Series 6

The Telegraph: Curse of the Black Spot Reveiw

After a somewhat mind-bending couple of episodes which left not a few people   bemused, The Curse of the Black Spot took the viewer into more traditional   territory.

Indeed the wheeling out of pirates and the enclosed setting (in this case a   ship) under a form of siege from something alien had more than a few echoes   of the programme from 1966-68 – not least in having a pirate Captain Avery,   the second of that name to feature in the Doctor Who universe after the   deceased one whose treasure was being sought in William Hartnell’s   penultimate story The Smugglers. Given the plot denouement here, clearly not   the same one though!

However, for a pirate ship to work it needs more than just a decent ship set,   and crewing it with the least competent bunch of pirates this side of   Captain Pugwash’s Black Pig did little for this episode’s believability.

Nor did it help casting Hugh Bonneville as Captain Avery, fine actor though he   may be, as he just didn’t come across as a ruthless, greedy killer despite   what his crew claimed of him, particularly once he found his son on board.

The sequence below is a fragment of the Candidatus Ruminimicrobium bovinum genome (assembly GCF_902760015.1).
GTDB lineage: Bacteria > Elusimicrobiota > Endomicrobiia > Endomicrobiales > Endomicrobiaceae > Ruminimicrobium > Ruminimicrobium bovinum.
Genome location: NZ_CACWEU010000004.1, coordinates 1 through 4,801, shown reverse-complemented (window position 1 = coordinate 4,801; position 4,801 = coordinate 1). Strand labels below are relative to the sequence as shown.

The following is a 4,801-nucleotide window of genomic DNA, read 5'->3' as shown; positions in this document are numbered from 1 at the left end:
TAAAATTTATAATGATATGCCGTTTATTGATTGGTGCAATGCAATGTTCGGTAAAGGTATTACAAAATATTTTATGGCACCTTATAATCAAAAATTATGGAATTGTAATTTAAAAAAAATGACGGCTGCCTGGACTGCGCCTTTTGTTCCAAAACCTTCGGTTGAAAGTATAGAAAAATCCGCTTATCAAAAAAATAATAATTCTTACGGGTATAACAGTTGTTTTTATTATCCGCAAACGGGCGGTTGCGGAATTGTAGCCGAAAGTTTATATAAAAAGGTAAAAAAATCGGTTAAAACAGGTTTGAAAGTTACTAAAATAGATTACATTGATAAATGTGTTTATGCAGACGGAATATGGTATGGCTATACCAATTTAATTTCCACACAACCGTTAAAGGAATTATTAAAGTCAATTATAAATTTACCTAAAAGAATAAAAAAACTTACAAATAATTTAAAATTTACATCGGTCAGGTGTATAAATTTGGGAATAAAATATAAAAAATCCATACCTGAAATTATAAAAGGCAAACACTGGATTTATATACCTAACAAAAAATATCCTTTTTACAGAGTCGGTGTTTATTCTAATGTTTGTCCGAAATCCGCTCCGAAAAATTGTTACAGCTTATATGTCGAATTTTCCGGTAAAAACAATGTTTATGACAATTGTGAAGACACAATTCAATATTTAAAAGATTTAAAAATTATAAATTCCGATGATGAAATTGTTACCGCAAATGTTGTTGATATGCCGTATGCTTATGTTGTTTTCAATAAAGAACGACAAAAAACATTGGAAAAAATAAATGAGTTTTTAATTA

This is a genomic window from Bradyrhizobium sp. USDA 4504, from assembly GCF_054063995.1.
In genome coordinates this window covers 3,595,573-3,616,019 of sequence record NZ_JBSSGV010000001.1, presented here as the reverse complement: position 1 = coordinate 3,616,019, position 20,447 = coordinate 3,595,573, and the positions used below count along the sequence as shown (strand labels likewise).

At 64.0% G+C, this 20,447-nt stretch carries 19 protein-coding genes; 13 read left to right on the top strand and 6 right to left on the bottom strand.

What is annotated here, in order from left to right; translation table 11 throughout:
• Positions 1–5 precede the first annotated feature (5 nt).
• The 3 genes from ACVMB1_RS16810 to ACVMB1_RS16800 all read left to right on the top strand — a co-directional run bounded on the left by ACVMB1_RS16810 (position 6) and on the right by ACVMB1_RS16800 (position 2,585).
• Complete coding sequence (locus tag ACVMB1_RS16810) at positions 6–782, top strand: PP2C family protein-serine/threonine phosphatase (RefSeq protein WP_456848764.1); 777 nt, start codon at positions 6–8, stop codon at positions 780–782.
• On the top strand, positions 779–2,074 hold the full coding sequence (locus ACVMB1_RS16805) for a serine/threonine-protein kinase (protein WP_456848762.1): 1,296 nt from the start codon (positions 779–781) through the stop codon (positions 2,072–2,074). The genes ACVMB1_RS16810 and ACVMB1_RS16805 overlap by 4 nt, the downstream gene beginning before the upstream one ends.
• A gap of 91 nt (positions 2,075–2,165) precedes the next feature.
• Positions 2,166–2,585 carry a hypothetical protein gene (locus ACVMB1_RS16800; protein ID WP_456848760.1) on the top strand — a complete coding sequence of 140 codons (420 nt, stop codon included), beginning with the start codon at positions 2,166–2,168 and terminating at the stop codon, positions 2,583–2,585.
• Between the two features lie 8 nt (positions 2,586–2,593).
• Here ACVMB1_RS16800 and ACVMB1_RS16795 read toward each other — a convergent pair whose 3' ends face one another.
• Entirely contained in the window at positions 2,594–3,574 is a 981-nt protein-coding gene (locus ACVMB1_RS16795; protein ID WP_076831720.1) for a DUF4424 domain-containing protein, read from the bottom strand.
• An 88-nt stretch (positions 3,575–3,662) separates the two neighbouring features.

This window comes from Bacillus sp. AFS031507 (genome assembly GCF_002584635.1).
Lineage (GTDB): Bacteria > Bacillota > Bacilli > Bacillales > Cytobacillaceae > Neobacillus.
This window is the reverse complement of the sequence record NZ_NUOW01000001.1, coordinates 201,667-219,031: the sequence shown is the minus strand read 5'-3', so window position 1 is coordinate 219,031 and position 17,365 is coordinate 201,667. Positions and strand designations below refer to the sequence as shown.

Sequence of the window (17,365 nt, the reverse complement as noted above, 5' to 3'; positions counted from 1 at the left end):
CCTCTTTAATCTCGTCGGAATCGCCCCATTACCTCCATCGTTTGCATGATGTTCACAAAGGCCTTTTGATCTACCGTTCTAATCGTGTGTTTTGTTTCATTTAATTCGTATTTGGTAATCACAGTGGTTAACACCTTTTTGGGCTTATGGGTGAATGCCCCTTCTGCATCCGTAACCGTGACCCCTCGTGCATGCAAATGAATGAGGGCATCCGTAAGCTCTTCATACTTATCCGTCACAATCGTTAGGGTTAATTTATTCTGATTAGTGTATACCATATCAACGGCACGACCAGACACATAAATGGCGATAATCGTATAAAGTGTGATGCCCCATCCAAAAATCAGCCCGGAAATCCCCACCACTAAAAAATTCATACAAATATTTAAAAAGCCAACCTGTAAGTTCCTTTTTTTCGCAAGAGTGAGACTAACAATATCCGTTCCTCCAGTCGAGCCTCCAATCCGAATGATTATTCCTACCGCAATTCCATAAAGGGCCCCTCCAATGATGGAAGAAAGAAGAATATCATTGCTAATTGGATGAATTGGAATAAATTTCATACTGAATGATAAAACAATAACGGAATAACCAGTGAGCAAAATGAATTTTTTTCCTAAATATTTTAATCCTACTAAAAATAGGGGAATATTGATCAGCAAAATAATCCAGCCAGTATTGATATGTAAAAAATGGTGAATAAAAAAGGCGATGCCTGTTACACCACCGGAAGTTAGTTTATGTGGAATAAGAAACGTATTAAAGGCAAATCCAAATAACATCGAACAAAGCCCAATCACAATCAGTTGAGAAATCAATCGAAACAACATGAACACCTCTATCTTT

Had the crew been nastier it would also have led more potency to the perceived   threat from the Siren (Lily Cole doing a decent enough job of silently   wafting around all over the place, although she’s had enough practice by now   in all probability). The Siren was the best-realised thing about the   episode, and when it’s effectively a special effect that’s the best thing   about it, only slightly ahead of Karen Gillan looking very fetching in a   pirate outfit, then you know the episode’s in trouble.

And then there was the saccharine ending, which strained credulity to the   limit – just how were the pirate crew revived given the struggles with Rory   (with a CPR sequence which would have those trained in it throwing their   hands up in horror)?

And how on earth can a 17th-century ship’s captain pilot an alien vessel with   no apparent training?

Doctor Who can only work when the audience can suspend its disbelief in the   fantastical goings-on on screen. With the realisation of this episode   leaving one far short of being able to do so (one pirate even vanished and   nobody even so much as commented on it, for example) it is left fatally   doomed as a result.

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